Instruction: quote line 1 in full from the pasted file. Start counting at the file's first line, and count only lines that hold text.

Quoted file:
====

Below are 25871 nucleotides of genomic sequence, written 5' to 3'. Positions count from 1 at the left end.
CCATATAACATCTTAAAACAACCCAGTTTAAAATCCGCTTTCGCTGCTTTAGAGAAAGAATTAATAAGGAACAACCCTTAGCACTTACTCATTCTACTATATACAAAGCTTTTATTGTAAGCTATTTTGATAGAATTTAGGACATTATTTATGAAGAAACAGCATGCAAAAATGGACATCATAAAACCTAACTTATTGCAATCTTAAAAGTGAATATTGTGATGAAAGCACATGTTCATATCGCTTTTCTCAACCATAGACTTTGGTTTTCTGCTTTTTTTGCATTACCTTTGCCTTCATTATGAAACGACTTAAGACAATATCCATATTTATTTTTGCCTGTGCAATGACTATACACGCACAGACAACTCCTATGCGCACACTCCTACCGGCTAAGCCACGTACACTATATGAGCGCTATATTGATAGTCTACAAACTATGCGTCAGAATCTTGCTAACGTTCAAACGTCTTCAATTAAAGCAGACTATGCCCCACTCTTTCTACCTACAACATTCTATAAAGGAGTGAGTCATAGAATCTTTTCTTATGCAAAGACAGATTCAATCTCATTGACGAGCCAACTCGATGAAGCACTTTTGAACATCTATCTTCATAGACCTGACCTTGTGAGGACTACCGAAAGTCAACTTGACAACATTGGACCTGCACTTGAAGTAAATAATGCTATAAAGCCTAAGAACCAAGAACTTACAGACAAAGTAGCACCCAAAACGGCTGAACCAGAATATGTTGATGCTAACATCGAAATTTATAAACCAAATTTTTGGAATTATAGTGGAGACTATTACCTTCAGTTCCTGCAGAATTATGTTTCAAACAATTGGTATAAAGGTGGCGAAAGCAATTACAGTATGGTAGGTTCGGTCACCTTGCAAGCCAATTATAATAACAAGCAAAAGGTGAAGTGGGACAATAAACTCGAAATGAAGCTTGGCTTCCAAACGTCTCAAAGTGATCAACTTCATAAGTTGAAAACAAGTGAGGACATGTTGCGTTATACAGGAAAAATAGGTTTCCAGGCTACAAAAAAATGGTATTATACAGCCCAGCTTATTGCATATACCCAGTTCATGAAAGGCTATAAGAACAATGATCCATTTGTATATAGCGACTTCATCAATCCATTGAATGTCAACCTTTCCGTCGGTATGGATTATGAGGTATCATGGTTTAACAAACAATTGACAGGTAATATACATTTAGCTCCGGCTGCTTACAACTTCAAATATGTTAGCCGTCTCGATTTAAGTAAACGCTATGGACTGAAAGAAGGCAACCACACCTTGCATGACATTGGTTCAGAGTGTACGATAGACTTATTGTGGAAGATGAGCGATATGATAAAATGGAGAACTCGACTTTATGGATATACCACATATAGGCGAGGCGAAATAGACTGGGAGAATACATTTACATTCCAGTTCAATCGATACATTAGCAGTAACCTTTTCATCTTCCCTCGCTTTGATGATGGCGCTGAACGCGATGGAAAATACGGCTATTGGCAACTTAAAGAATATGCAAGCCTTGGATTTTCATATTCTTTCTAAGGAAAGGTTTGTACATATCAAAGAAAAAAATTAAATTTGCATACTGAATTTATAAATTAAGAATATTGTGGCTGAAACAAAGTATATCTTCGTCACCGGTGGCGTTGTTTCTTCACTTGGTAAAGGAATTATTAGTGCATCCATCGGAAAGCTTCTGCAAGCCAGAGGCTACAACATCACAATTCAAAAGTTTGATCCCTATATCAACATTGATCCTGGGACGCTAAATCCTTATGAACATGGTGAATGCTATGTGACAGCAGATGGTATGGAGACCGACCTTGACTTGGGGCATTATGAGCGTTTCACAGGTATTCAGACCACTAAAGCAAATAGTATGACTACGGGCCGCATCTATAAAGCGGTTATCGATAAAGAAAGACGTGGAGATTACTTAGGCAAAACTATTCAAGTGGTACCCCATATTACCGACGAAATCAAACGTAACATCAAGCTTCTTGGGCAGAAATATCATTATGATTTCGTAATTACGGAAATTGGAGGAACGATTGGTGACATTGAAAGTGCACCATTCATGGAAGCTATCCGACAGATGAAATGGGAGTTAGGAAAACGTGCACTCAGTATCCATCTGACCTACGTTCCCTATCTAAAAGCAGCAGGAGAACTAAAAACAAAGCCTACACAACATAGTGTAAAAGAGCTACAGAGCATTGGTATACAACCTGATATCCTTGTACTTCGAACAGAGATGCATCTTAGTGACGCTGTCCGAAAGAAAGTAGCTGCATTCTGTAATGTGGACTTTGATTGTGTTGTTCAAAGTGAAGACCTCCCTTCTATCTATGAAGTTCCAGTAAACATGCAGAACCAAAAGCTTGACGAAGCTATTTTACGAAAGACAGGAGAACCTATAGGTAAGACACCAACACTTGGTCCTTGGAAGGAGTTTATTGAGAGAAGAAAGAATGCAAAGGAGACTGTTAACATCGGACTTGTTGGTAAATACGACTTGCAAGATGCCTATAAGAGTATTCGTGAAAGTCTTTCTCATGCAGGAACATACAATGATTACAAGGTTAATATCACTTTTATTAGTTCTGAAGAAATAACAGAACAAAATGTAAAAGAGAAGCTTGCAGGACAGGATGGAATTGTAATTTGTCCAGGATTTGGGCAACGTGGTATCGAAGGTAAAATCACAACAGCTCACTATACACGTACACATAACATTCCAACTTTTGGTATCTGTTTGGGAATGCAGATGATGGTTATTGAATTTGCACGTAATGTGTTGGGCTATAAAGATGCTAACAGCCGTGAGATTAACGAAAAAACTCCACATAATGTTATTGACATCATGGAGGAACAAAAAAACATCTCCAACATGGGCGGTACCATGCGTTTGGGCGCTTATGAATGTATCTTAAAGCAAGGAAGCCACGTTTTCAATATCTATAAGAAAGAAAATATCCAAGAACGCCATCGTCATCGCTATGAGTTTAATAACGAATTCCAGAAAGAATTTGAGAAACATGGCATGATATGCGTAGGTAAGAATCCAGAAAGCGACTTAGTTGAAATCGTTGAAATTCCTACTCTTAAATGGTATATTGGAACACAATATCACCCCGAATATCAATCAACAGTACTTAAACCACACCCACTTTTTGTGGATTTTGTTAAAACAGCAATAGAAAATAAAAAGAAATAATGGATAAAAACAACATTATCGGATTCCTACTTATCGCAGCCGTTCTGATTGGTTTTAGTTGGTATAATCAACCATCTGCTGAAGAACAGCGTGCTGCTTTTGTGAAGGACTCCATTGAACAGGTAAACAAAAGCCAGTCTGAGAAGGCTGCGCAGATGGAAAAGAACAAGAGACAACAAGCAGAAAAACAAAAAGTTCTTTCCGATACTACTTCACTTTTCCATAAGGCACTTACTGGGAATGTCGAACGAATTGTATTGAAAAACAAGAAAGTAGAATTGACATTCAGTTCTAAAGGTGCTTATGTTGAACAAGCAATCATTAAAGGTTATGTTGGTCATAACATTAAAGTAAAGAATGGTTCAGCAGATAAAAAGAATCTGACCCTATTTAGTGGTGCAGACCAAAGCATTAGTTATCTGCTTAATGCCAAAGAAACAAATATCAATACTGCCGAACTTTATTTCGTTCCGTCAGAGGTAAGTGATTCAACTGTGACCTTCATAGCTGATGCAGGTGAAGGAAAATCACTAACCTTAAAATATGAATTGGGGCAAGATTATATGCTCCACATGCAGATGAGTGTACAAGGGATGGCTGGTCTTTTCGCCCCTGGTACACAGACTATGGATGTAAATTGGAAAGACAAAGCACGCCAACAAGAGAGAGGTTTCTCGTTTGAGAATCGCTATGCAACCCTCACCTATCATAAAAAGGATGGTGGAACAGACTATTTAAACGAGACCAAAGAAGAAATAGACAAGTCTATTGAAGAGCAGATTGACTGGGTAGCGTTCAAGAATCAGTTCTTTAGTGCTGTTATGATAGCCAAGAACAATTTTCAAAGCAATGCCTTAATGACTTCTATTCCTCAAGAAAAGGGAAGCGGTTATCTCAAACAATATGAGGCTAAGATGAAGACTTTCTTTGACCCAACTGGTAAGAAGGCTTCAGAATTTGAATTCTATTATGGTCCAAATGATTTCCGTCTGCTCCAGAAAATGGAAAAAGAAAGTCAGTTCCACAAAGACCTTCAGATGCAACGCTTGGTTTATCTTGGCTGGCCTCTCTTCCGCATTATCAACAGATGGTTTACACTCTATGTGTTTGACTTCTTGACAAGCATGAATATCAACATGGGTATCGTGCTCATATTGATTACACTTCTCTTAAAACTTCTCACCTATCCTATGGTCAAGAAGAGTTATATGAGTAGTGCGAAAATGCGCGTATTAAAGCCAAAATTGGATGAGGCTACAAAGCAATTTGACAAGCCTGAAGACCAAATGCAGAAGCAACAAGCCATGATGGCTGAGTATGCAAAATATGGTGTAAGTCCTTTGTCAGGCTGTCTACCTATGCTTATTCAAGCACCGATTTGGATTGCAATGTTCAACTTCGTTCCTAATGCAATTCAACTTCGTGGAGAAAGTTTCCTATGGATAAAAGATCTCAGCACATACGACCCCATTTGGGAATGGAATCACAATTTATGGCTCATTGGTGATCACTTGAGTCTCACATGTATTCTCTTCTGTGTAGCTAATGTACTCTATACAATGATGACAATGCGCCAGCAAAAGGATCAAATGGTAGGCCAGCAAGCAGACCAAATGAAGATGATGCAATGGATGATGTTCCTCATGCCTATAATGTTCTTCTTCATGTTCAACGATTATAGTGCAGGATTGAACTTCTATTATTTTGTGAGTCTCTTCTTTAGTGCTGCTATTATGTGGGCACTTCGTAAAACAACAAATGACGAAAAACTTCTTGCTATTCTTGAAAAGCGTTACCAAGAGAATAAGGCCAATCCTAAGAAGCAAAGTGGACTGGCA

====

Below are 25871 nucleotides of genomic sequence, written 5' to 3'. Positions count from 1 at the left end.